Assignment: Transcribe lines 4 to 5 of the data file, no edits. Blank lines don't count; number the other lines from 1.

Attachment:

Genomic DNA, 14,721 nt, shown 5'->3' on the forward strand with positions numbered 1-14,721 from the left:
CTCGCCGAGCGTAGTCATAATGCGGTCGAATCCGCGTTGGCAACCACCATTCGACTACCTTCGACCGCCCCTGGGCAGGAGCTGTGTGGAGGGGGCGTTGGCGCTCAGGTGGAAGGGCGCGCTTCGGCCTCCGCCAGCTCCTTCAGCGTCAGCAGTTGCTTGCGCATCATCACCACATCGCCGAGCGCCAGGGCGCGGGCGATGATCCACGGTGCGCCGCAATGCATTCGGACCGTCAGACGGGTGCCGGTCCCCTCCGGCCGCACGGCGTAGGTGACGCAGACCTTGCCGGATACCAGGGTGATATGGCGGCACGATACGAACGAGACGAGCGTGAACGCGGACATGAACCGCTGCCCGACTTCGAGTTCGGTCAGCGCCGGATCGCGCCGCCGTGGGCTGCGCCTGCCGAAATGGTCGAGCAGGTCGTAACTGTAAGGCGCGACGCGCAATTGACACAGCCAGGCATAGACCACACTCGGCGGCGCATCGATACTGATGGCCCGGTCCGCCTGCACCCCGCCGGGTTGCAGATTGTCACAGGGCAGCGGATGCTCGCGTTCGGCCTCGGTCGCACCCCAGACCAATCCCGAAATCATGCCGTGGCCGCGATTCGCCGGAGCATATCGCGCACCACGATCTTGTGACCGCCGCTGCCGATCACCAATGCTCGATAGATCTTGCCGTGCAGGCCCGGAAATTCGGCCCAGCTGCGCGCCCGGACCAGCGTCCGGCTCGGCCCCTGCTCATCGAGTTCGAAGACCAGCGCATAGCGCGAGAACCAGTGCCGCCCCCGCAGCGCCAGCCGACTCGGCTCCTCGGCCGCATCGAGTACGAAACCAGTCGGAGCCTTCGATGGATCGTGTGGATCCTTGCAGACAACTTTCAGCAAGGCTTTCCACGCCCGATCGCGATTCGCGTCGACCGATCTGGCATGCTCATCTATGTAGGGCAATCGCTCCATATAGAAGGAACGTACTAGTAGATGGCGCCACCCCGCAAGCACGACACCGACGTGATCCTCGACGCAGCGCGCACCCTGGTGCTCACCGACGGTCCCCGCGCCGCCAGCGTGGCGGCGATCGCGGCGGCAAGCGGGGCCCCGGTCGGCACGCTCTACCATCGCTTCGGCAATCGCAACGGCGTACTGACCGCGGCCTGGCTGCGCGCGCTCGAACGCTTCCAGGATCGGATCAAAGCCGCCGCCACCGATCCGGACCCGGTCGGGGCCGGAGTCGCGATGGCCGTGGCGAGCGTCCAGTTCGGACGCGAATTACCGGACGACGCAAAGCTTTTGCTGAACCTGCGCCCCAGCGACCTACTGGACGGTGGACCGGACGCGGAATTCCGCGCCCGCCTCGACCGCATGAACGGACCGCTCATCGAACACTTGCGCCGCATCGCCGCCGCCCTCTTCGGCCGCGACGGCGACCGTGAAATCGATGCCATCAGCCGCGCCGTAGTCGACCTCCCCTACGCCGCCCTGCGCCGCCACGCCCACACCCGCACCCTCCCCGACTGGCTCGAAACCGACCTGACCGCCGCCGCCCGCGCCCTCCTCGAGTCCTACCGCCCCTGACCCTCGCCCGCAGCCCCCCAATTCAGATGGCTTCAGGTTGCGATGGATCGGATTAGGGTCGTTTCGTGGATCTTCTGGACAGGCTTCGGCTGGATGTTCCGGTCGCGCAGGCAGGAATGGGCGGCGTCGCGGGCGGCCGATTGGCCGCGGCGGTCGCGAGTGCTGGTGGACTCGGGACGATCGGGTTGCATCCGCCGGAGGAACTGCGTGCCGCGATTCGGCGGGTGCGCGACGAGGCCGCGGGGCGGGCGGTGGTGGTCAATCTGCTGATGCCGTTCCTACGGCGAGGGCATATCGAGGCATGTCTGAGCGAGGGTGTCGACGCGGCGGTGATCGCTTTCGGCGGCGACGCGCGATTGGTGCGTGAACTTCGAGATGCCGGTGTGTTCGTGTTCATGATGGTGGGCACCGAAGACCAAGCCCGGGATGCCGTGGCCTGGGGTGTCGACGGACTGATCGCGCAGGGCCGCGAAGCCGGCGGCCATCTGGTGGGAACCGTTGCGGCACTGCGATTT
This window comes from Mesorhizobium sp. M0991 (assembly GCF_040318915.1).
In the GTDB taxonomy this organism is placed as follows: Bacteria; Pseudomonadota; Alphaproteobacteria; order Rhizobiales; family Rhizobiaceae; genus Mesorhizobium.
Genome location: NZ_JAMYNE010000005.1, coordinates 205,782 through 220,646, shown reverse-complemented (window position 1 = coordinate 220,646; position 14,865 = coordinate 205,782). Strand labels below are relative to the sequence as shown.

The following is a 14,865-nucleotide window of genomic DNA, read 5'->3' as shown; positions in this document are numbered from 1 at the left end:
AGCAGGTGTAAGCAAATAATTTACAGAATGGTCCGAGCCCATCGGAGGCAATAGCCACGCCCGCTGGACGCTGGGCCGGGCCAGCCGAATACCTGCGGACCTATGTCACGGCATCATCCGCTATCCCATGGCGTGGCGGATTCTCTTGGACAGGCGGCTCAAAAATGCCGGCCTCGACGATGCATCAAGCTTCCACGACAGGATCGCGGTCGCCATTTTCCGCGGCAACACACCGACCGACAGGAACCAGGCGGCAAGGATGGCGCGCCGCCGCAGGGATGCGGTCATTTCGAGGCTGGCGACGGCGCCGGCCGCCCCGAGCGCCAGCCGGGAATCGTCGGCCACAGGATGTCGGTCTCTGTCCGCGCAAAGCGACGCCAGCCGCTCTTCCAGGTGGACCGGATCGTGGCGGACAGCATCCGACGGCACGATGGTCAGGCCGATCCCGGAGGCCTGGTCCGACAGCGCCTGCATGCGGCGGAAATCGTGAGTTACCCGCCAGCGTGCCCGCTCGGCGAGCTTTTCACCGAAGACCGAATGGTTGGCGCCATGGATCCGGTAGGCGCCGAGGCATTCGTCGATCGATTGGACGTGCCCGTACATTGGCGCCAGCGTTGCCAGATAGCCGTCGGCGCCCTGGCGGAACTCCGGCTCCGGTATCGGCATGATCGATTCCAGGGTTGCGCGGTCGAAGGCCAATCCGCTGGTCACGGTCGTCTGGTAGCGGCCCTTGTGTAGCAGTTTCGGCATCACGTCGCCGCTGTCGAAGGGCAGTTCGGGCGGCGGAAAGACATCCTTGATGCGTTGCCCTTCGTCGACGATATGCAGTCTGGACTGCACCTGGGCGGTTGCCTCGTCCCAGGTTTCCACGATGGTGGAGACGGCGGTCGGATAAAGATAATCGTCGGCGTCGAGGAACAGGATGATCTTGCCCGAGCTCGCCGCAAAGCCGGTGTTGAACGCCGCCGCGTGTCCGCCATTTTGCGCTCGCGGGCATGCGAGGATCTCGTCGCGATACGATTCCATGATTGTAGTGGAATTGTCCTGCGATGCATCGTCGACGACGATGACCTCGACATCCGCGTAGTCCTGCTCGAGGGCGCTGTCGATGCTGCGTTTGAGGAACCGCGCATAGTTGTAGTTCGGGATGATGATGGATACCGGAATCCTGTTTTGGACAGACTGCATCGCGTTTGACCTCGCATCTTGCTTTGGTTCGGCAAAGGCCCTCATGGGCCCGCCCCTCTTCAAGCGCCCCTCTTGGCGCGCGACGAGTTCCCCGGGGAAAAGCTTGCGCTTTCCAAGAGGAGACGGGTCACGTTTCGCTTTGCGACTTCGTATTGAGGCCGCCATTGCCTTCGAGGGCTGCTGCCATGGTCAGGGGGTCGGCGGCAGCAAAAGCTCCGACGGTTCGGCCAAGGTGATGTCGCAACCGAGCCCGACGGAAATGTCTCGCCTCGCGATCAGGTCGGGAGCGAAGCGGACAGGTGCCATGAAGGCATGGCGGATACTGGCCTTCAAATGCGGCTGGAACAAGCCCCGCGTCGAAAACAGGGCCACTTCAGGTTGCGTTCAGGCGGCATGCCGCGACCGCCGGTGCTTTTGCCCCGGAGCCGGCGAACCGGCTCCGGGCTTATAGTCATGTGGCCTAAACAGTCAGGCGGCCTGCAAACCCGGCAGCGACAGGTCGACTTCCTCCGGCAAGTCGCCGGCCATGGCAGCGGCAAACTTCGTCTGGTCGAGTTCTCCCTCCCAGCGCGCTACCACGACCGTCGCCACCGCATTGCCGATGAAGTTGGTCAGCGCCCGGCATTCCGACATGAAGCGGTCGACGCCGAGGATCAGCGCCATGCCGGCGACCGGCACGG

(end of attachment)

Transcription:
In the GTDB taxonomy this organism is placed as follows: Bacteria; Pseudomonadota; Alphaproteobacteria; order Rhizobiales; family Rhizobiaceae; genus Mesorhizobium.
Genome location: NZ_JAMYNE010000005.1, coordinates 205,782 through 220,646, shown reverse-complemented (window position 1 = coordinate 220,646; position 14,865 = coordinate 205,782). Strand labels below are relative to the sequence as shown.